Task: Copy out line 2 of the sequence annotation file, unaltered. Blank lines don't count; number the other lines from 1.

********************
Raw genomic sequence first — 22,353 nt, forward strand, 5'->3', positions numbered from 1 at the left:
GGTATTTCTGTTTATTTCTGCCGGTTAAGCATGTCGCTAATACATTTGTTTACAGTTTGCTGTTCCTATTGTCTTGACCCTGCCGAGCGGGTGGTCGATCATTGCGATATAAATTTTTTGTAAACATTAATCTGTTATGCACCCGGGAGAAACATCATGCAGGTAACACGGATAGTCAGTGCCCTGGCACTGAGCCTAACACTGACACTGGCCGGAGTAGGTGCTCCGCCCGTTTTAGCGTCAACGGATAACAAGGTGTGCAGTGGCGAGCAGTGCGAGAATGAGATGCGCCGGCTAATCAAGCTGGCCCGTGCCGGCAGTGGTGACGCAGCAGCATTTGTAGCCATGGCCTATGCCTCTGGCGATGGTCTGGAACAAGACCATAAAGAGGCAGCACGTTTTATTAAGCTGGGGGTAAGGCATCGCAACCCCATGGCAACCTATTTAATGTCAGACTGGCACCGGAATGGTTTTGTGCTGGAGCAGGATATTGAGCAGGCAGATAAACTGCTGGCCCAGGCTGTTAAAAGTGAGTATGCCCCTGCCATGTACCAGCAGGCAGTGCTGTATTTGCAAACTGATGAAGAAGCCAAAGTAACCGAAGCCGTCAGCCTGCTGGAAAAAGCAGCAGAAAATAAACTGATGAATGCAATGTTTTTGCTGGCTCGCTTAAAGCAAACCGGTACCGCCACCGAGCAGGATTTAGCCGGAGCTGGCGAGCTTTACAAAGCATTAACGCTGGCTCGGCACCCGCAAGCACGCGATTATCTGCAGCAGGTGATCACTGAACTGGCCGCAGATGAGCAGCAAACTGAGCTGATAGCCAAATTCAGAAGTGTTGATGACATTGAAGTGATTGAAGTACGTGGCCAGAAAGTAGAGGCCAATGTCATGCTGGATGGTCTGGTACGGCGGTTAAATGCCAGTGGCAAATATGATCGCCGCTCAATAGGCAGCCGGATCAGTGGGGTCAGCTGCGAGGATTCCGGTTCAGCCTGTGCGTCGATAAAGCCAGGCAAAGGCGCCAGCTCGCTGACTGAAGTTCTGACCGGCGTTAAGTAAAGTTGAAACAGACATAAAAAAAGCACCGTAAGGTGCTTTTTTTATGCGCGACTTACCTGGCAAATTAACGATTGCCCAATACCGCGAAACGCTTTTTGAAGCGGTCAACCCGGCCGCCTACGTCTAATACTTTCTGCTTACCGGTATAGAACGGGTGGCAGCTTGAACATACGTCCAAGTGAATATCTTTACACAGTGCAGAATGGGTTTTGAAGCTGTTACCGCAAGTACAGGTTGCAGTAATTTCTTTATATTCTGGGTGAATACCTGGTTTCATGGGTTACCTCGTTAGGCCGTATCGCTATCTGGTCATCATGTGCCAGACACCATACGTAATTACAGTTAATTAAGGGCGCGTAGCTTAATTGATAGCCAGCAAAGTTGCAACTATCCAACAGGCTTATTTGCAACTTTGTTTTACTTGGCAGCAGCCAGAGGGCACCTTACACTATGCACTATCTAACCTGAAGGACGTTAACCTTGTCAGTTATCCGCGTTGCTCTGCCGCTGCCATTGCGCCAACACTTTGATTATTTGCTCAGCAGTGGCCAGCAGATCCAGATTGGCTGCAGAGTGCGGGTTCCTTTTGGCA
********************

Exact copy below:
GGTATTTCTGTTTATTTCTGCCGGTTAAGCATGTCGCTAATACATTTGTTTACAGTTTGCTGTTCCTATTGTCTTGACCCTGCCGAGCGGGTGGTCGATCATTGCGATATAAATTTTTTGTAAACATTAATCTGTTATGCACCCGGGAGAAACATCATGCAGGTAACACGGATAGTCAGTGCCCTGGCACTGAGCCTAACACTGACACTGGCCGGAGTAGGTGCTCCGCCCGTTTTAGCGTCAACGGATAACAAGGTGTGCAGTGGCGAGCAGTGCGAGAATGAGATGCGCCGGCTAATCAAGCTGGCCCGTGCCGGCAGTGGTGACGCAGCAGCATTTGTAGCCATGGCCTATGCCTCTGGCGATGGTCTGGAACAAGACCATAAAGAGGCAGCACGTTTTATTAAGCTGGGGGTAAGGCATCGCAACCCCATGGCAACCTATTTAATGTCAGACTGGCACCGGAATGGTTTTGTGCTGGAGCAGGATATTGAGCAGGCAGATAAACTGCTGGCCCAGGCTGTTAAAAGTGAGTATGCCCCTGCCATGTACCAGCAGGCAGTGCTGTATTTGCAAACTGATGAAGAAGCCAAAGTAACCGAAGCCGTCAGCCTGCTGGAAAAAGCAGCAGAAAATAAACTGATGAATGCAATGTTTTTGCTGGCTCGCTTAAAGCAAACCGGTACCGCCACCGAGCAGGATTTAGCCGGAGCTGGCGAGCTTTACAAAGCATTAACGCTGGCTCGGCACCCGCAAGCACGCGATTATCTGCAGCAGGTGATCACTGAACTGGCCGCAGATGAGCAGCAAACTGAGCTGATAGCCAAATTCAGAAGTGTTGATGACATTGAAGTGATTGAAGTACGTGGCCAGAAAGTAGAGGCCAATGTCATGCTGGATGGTCTGGTACGGCGGTTAAATGCCAGTGGCAAATATGATCGCCGCTCAATAGGCAGCCGGATCAGTGGGGTCAGCTGCGAGGATTCCGGTTCAGCCTGTGCGTCGATAAAGCCAGGCAAAGGCGCCAGCTCGCTGACTGAAGTTCTGACCGGCGTTAAGTAAAGTTGAAACAGACATAAAAAAAGCACCGTAAGGTGCTTTTTTTATGCGCGACTTACCTGGCAAATTAACGATTGCCCAATACCGCGAAACGCTTTTTGAAGCGGTCAACCCGGCCGCCTACGTCTAATACTTTCTGCTTACCGGTATAGAACGGGTGGCAGCTTGAACATACGTCCAAGTGAATATCTTTACACAGTGCAGAATGGGTTTTGAAGCTGTTACCGCAAGTACAGGTTGCAGTAATTTCTTTATATTCTGGGTGAATACCTGGTTTCATGGGTTACCTCGTTAGGCCGTATCGCTATCTGGTCATCATGTGCCAGACACCATACGTAATTACAGTTAATTAAGGGCGCGTAGCTTAATTGATAGCCAGCAAAGTTGCAACTATCCAACAGGCTTATTTGCAACTTTGTTTTACTTGGCAGCAGCCAGAGGGCACCTTACACTATGCACTATCTAACCTGAAGGACGTTAACCTTGTCAGTTATCCGCGTTGCTCTGCCGCTGCCATTGCGCCAACACTTTGATTATTTGCTCAGCAGTGGCCAGCAGATCCAGATTGGCTGCAGAGTGCGGGTTCCTTTTGGCA